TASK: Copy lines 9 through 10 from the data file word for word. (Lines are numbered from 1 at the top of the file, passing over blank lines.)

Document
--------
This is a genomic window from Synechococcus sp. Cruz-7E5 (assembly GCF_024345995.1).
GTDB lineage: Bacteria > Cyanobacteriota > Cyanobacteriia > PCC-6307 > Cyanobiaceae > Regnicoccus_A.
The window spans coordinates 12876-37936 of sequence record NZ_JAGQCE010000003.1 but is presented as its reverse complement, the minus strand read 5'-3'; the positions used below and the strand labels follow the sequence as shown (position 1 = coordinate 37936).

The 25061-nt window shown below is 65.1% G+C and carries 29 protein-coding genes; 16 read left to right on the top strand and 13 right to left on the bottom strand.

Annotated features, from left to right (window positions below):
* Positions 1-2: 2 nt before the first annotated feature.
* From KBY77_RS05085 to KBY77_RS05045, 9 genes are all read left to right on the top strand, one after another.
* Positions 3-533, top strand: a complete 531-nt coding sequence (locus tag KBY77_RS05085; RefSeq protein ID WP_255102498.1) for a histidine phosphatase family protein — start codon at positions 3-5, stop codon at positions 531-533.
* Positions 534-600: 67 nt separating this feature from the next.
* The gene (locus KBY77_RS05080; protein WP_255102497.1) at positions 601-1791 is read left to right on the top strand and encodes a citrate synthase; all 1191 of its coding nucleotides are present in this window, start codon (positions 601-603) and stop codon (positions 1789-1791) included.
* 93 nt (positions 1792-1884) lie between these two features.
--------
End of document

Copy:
* Positions 534-600: 67 nt separating this feature from the next.
* The gene (locus KBY77_RS05080; protein WP_255102497.1) at positions 601-1791 is read left to right on the top strand and encodes a citrate synthase; all 1191 of its coding nucleotides are present in this window, start codon (positions 601-603) and stop codon (positions 1789-1791) included.